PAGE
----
BARB’s TV Player Report can tell us more than total viewing levels for online TV – we can also build a picture of when and how people are viewing.
In this first chart, aggregated data for the whole of 2017 show us the pattern of viewing throughout the day on PCs, tablets and smartphones. Broadly speaking, it shows an evening viewing peak, just like TV – although the viewing peak for devices (8-11pm) is later than TV’s peak (around 7-10pm).
Looking in detail at share of viewing by device at different times of the day, we see a picture that’s consistent overall (tablets ranking first, PC second and smartphones in third place), but with some interesting peaks and troughs.
Tablets peak in the morning – and it’s clear that tablet viewing dominates breakfast time and the morning commute, peaking at 7am with 58% of device viewing, and dominating all the clock hours from 6-9am with more than 50% share. It’s tempting to put this down solely to viewing while commuting, but from what we also know about the popularity of tablets amongst children, perhaps there is also an element of tablets as breakfast-time childminders.
PCs get their highest share of device viewing in the middle of the day between 12-3pm, no doubt driven by workplace viewing in the lunch hour (but perhaps not just in the lunch hour!), peaking with 40% share at 2pm. By contrast, share of viewing on tablets slumps at lunchtime (from 12-2pm) – with a share of 41% at 1pm (just fighting off PC to retain top place). In fact, in the second chart, we see that the share of tablet viewing and PC viewing are inversely related to one another over the day.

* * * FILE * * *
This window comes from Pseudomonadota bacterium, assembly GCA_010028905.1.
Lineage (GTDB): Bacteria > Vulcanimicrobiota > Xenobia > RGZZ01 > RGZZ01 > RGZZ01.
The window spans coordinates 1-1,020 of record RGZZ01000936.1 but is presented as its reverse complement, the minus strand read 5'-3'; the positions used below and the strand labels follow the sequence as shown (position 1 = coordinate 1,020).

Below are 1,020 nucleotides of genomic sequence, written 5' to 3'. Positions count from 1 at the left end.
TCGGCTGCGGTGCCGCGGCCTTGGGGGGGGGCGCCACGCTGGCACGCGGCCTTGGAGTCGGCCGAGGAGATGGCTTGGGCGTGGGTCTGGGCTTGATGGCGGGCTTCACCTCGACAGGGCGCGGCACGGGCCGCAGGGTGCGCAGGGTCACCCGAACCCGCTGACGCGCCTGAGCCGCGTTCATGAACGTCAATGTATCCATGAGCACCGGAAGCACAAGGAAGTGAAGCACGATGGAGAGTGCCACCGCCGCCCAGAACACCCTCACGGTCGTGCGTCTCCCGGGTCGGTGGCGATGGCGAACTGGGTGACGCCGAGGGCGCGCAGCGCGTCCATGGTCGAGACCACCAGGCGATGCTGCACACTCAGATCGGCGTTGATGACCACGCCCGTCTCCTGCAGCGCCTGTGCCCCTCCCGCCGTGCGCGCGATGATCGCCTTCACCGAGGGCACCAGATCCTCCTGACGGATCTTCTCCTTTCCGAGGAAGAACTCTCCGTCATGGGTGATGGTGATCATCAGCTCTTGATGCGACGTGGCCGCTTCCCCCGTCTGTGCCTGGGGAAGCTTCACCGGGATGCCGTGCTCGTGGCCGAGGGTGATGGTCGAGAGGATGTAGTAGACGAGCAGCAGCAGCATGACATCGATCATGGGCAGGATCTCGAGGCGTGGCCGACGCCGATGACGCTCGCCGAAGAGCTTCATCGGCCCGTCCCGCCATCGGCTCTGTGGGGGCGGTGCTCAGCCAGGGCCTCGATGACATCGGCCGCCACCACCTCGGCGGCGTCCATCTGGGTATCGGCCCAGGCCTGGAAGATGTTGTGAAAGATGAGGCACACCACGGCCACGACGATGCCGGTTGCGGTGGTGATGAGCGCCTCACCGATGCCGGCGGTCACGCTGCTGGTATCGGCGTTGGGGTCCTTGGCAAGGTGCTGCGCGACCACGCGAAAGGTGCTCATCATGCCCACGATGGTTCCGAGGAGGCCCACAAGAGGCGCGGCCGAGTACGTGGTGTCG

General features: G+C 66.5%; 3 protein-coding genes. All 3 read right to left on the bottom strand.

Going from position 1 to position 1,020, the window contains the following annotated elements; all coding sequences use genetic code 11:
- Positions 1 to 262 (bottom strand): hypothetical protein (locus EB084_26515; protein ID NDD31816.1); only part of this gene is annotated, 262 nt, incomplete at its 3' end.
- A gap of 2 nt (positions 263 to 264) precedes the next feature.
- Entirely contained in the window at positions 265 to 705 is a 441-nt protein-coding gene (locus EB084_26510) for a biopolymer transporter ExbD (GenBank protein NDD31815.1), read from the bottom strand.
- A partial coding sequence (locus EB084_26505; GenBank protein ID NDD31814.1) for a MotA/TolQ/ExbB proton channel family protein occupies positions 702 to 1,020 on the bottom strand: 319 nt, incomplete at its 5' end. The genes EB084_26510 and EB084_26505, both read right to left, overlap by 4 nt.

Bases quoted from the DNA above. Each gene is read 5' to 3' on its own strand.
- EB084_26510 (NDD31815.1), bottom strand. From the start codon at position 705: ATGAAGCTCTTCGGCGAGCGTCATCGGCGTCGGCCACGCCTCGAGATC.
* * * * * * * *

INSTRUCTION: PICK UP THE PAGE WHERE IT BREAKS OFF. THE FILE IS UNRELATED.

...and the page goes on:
Meanwhile, smartphones get their highest share (23%) at 2am and throughout the early hours of the morning from 1-5am – reminding us that while smartphones are always within reach, they are rarely first-choice device for viewing TV content.
So, device usage grows throughout the day and tablets are the device of choice; but has that been changing over time? In short, not really. The TV Player Report has been gathering data since 2015 and in the third chart we show the trend for the past six quarters.
Since Q3 2016 (and indeed consistently since 2015), tablets have been the nation’s favourite device for viewing TV content away from the TV set – taking around 45% of viewing time on non-TV devices. This first-choice position for tablets looks to be pretty unassailable, as viewing on PCs, the next most popular device, has declined 4.3 percentage points year-on-year from Q4 2016 to Q4 2017.
In contrast to this, viewing via smartphones has been on the increase – climbing more than three percentage points year-on-year – most likely due to a combination of the ubiquity of smartphones, the trend towards larger handset screens and cheaper data packages.
Nevertheless, the ranking of devices seems to reflect what we’d expect by way of the quality of the television viewing experience – larger screen sizes winning out over smaller and PCs losing out to the more personal devices of tablets and smartphones.
But overall, it’s clear that we love watching TV around the clock on whichever device we can get our hands on; and, if we can, having prime time all the time. Let’s take a look next at who’s doing this online viewing.